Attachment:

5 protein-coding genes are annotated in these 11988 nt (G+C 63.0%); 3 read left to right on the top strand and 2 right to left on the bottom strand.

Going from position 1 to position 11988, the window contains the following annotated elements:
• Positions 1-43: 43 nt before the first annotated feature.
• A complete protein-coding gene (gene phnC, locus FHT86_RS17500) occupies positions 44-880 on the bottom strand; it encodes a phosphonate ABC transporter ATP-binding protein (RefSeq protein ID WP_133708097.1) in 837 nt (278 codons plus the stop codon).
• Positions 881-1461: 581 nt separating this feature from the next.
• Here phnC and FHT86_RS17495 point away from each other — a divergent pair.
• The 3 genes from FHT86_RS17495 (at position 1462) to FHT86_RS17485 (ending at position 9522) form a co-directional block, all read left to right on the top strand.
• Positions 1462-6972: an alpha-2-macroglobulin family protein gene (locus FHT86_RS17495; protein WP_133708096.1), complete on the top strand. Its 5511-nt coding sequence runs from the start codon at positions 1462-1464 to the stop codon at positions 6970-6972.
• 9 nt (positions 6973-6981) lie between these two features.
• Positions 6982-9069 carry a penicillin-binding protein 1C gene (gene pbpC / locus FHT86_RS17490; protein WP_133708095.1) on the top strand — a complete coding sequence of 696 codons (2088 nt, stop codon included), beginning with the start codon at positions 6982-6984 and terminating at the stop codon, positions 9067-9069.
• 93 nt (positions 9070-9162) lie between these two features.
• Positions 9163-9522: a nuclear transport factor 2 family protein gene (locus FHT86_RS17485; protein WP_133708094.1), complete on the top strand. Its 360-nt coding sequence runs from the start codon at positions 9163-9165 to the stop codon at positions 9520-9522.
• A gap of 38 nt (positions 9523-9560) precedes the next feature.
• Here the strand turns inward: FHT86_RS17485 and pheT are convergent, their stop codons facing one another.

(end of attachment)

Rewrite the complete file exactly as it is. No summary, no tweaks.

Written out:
5 protein-coding genes are annotated in these 11988 nt (G+C 63.0%); 3 read left to right on the top strand and 2 right to left on the bottom strand.

Going from position 1 to position 11988, the window contains the following annotated elements:
• Positions 1-43: 43 nt before the first annotated feature.
• A complete protein-coding gene (gene phnC, locus FHT86_RS17500) occupies positions 44-880 on the bottom strand; it encodes a phosphonate ABC transporter ATP-binding protein (RefSeq protein ID WP_133708097.1) in 837 nt (278 codons plus the stop codon).
• Positions 881-1461: 581 nt separating this feature from the next.
• Here phnC and FHT86_RS17495 point away from each other — a divergent pair.
• The 3 genes from FHT86_RS17495 (at position 1462) to FHT86_RS17485 (ending at position 9522) form a co-directional block, all read left to right on the top strand.
• Positions 1462-6972: an alpha-2-macroglobulin family protein gene (locus FHT86_RS17495; protein WP_133708096.1), complete on the top strand. Its 5511-nt coding sequence runs from the start codon at positions 1462-1464 to the stop codon at positions 6970-6972.
• 9 nt (positions 6973-6981) lie between these two features.
• Positions 6982-9069 carry a penicillin-binding protein 1C gene (gene pbpC / locus FHT86_RS17490; protein WP_133708095.1) on the top strand — a complete coding sequence of 696 codons (2088 nt, stop codon included), beginning with the start codon at positions 6982-6984 and terminating at the stop codon, positions 9067-9069.
• 93 nt (positions 9070-9162) lie between these two features.
• Positions 9163-9522: a nuclear transport factor 2 family protein gene (locus FHT86_RS17485; protein WP_133708094.1), complete on the top strand. Its 360-nt coding sequence runs from the start codon at positions 9163-9165 to the stop codon at positions 9520-9522.
• A gap of 38 nt (positions 9523-9560) precedes the next feature.
• Here the strand turns inward: FHT86_RS17485 and pheT are convergent, their stop codons facing one another.